Year 6 Life and living things worksheets by School Year
A life cycle is the different stages of life for a living thing. Fill in a circular life cycle diagram to show you understand how a plant's life cycle works.
A fossil is the remains or the impression of a prehistoric animal which has been left embedded in rock. Fossils can tell us lots of things about the past. Have a look at this image and see if you can answer the following questions.
Can you sort these statements about the effects of exercise into the ‘True’ and ‘False’ columns below?
Smoking and drinking alcohol are not illegal, but cigarettes and too much alcohol are very bad for your health. Can you match these smoking-related words to their definitions below?
When we have children, we pass on our genes to them. This is why you may look like your mum or dad, or you may be good at something (or not good at something!), just like them. Draw portraits of yourself, your mum and your dad. Do you share any physical characteristics? Can you give examples of how you are similar to your parents in behaviour or ability?
Vertebrates can be divided into five groups. Can you research each group and give examples of animals in that group?
Mary Anning was born in 1799. She is famous because of her fossil discoveries and the important contribution they made to the scientific study of prehistoric life. See if you can find the answers to these questions by researching her life on the internet or in your library.
Did you know that dinosaurs lived on Earth for roughly 200 million years, whereas we humans have only existed for 200,000 years?! Look at this timeline. Can you do some research on the kinds of dinosaurs that were around during the Triassic, Jurassic and Cretaceous periods? Find out what our planet was like then and what other animals were around.
We see an object because light shines onto it and is reflected back into our eye. When it gets dark this evening, try this activity to prove the theory.
Have you heard about Darwin's theories on evolution? Have a look on the internet or in your local library. Can you find any examples of species evolving over time? Record your research.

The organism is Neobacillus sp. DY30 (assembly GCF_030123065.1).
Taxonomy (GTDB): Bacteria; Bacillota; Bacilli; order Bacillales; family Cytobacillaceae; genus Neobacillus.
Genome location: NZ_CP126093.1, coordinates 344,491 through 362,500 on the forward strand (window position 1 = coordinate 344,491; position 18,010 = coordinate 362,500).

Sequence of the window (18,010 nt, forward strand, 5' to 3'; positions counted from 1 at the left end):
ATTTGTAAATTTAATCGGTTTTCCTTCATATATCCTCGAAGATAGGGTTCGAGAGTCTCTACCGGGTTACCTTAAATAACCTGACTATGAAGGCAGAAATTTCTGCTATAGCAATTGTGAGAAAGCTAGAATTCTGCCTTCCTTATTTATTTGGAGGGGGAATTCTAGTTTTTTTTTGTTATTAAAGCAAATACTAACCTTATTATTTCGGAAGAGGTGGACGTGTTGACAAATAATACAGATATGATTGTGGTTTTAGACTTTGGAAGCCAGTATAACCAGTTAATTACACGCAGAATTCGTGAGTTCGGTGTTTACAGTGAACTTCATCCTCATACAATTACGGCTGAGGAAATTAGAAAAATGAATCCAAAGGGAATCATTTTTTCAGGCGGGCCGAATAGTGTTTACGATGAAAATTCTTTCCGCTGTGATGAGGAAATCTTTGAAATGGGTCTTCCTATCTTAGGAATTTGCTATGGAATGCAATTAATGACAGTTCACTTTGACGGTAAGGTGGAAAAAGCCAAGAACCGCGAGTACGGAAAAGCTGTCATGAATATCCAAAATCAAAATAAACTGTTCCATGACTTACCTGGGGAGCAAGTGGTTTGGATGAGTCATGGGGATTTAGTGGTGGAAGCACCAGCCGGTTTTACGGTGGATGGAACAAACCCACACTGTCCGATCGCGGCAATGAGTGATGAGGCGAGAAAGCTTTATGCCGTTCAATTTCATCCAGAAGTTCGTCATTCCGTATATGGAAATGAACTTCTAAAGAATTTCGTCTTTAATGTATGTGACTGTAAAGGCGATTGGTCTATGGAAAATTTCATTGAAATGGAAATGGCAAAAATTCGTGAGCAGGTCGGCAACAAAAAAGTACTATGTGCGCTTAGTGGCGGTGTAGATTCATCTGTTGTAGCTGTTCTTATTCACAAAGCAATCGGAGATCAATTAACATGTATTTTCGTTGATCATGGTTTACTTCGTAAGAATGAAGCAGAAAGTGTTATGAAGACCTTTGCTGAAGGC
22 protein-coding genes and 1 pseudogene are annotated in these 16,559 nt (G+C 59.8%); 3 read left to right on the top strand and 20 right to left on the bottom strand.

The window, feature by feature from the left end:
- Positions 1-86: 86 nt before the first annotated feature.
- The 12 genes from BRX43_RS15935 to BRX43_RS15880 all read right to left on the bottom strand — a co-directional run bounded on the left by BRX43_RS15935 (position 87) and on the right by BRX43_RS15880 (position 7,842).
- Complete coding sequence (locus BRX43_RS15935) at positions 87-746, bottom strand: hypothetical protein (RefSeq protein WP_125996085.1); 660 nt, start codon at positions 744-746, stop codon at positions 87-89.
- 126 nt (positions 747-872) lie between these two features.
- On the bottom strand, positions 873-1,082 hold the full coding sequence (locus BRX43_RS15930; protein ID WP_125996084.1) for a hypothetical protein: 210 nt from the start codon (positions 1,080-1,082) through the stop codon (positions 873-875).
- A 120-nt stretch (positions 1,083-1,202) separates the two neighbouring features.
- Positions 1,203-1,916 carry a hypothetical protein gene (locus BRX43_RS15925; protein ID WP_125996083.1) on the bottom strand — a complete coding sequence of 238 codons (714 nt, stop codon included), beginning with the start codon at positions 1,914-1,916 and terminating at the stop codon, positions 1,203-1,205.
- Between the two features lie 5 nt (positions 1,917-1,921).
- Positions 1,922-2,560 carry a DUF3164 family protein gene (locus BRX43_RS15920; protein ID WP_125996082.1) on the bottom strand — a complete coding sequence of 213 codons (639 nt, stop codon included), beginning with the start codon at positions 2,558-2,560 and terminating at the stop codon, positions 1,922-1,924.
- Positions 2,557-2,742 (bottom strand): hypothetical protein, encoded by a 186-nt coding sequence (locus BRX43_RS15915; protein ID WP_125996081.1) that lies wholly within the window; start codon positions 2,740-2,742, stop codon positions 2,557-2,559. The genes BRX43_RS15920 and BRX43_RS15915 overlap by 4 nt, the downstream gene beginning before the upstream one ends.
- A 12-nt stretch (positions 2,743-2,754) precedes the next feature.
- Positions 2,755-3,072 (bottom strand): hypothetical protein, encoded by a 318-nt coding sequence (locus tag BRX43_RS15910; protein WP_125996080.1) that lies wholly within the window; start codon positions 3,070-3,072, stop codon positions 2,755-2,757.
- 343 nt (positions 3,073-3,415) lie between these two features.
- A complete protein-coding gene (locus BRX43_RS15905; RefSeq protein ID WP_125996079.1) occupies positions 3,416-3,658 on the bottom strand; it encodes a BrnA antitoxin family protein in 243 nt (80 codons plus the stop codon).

Can you cut out each of the following pictures and say which class of invertebrates they belong to?
Do you know the difference between animals, plants, micro-organisms? See if you can you put all these in the correct group.
Can you identify the different parts of the human body? Use the table to draw a simple diagram of each body part and record a brief description of what it does.
We are constantly being told what is healthy and what is unhealthy. In this activity you need to use your reasoning skills to read the statement cards and sort out which ones you think are true and which are false.
This investigation will help you find out which conditions will encourage micro-organisms such as mould to grow.
Look at this diagram of the eye. Do you recognise all the different parts? Use the labels below to finish off the diagram.
We breathe all of the time. Breathing is vital to ensure that oxygen is taken into our bodies and harmful carbon dioxide is taken out of our body… but how fast do we breathe? When does this change? Why? Complete the table and see if this helps you to answer these questions.
When we exercise the muscles and organs in our body need more oxygen and energy. Our heart therefore has to work much harder. Look at these pictures of different activities. Can you cut out the pictures and the heart rate cards and match up each activity with the heart rate you think is correct?
Plants, just like animals, are able to adapt to their environment – they have to do this to survive. Sometimes this is a short-term change; they can also evolve to change permanently. This investigation looks at how plants adapt to meet their need for light.